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Bringing banking to the masses, one phone at a time

  • Janet Koech

More than half of the world’s adult population lacks access to formal financial services. The proportion is greater in developing countries, where 64 percent on average do not have bank accounts, compared with 17 percent in developed nations (Chart 1).[1] Mobile communications technology is fast becoming a conduit of change. Cell phone subscriptions have mushroomed to cover 75 percent of the global population, enabling mobile banking networks to sprout and reach the unbanked, disproportionately in developing nations. ; Access to financial services is considered essential for wealth creation. A banking relationship, for example, can improve living standards and alleviate poverty by lifting consumers’ purchasing power. It can also benefit consumers through increased security and reduced costs for financial goods and services. Greater access to credit helps small businesses by providing a funding alternative to personal wealth or internal resources. ; In developing regions, formal financial institutions often rely on brick-and-mortar branches that are geographically concentrated in high-income areas such as urban centers. Distance to banks and their limited hours of operation discourage many in poor areas from opening accounts. Moreover, poor households may be unable to afford bank fees or meet minimum-balance requirements. They also may distrust financial institutions. A lack of appropriate products and services for enterprises that are small or in informal economic sectors further hinders inclusion. As a result, large population segments operate exclusively on a cash basis, outside the formal banking system. ; Mobile technology is making possible development of advanced financial systems capable of channeling funds to their most productive use.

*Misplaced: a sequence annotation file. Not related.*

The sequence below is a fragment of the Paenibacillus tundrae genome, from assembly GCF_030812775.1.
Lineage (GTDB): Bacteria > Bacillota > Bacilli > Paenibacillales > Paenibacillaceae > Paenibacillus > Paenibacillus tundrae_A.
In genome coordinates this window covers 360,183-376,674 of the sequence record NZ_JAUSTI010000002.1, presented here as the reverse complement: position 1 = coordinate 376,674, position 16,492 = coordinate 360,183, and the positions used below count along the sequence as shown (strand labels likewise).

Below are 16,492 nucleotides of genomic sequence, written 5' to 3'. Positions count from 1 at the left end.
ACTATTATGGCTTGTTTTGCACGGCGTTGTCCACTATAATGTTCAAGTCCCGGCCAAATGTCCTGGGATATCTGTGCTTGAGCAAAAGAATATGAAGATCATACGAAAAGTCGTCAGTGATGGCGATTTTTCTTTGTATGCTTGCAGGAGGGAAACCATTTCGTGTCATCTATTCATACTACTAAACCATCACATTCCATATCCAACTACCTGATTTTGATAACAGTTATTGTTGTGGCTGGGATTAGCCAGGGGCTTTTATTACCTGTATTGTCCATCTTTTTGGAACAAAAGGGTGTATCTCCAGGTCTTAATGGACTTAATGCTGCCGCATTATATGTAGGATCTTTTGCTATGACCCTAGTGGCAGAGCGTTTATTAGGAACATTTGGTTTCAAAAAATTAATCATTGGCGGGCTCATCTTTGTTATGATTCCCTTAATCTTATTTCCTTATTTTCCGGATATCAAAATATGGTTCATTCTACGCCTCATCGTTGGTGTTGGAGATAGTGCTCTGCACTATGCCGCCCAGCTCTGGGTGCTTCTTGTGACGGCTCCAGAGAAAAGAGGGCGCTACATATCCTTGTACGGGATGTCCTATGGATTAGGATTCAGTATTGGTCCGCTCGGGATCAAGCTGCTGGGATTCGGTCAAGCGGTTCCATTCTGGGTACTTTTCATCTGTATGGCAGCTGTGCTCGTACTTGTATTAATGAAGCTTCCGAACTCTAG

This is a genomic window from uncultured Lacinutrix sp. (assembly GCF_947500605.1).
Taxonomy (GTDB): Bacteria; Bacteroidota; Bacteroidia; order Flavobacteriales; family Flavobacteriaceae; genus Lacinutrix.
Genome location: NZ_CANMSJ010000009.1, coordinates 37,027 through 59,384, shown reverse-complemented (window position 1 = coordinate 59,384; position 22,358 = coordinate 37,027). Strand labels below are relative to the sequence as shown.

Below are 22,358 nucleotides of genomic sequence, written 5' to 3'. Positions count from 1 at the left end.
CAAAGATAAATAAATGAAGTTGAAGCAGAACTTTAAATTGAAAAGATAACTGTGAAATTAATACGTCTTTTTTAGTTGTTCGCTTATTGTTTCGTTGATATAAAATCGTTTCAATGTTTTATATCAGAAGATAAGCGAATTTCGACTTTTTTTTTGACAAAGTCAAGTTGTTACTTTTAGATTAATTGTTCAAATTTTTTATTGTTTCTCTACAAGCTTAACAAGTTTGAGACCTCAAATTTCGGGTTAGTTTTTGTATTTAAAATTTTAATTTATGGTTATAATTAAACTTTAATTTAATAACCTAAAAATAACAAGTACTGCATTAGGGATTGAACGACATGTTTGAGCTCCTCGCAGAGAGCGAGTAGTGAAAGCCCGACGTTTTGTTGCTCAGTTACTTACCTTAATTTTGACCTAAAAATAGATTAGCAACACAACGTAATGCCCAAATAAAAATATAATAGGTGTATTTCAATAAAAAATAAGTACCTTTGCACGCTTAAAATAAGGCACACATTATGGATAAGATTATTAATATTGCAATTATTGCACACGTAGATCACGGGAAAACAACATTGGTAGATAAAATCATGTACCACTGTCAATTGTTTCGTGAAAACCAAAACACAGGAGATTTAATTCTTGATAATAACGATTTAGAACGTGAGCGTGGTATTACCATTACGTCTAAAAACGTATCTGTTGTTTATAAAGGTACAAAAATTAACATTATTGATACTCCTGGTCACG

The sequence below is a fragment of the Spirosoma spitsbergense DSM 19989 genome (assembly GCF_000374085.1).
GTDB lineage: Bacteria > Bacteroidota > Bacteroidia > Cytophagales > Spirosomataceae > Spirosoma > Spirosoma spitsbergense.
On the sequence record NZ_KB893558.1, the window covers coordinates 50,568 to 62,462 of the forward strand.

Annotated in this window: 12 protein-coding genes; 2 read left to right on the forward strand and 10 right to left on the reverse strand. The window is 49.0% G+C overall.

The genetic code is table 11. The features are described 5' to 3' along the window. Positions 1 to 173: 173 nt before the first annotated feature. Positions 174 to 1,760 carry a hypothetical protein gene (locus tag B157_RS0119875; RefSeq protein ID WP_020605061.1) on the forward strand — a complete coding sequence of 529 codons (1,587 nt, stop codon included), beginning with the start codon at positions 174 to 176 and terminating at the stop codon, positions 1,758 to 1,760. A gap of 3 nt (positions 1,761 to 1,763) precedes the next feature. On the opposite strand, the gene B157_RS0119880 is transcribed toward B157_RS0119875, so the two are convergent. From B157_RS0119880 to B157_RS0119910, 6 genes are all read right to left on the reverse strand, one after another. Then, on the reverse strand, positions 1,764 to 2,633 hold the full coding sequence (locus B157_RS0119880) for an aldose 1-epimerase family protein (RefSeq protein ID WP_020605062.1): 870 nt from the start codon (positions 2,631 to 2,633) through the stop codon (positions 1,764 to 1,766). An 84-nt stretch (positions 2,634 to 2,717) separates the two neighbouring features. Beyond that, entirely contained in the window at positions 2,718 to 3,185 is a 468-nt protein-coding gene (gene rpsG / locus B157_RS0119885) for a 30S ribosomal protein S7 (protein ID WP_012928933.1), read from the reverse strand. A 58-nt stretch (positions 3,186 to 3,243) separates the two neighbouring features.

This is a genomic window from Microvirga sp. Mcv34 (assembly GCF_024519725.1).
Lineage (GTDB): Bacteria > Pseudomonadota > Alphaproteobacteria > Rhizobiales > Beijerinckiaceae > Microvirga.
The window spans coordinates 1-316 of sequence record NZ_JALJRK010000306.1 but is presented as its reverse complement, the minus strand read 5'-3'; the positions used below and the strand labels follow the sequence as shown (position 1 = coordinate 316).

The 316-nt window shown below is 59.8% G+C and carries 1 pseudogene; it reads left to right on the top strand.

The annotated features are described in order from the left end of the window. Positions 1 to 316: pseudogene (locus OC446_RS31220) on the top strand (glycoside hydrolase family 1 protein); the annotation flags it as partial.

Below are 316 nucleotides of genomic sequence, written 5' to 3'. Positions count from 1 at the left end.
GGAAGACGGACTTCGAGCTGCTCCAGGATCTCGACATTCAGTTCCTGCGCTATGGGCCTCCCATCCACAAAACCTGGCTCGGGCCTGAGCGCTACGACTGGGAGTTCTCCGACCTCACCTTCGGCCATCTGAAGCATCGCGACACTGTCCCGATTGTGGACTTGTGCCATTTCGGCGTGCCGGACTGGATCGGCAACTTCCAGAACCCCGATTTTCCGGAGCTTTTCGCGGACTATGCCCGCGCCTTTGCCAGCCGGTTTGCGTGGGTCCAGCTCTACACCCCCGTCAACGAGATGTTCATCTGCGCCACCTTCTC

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Article provided by Federal Reserve Bank of Dallas in its journal Economic Letter.

Volume (Year): 7 (2012)
Issue (Month): oct ()

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Handle: RePEc:fip:feddel:y:2012:i:oct:n:v.7no.11
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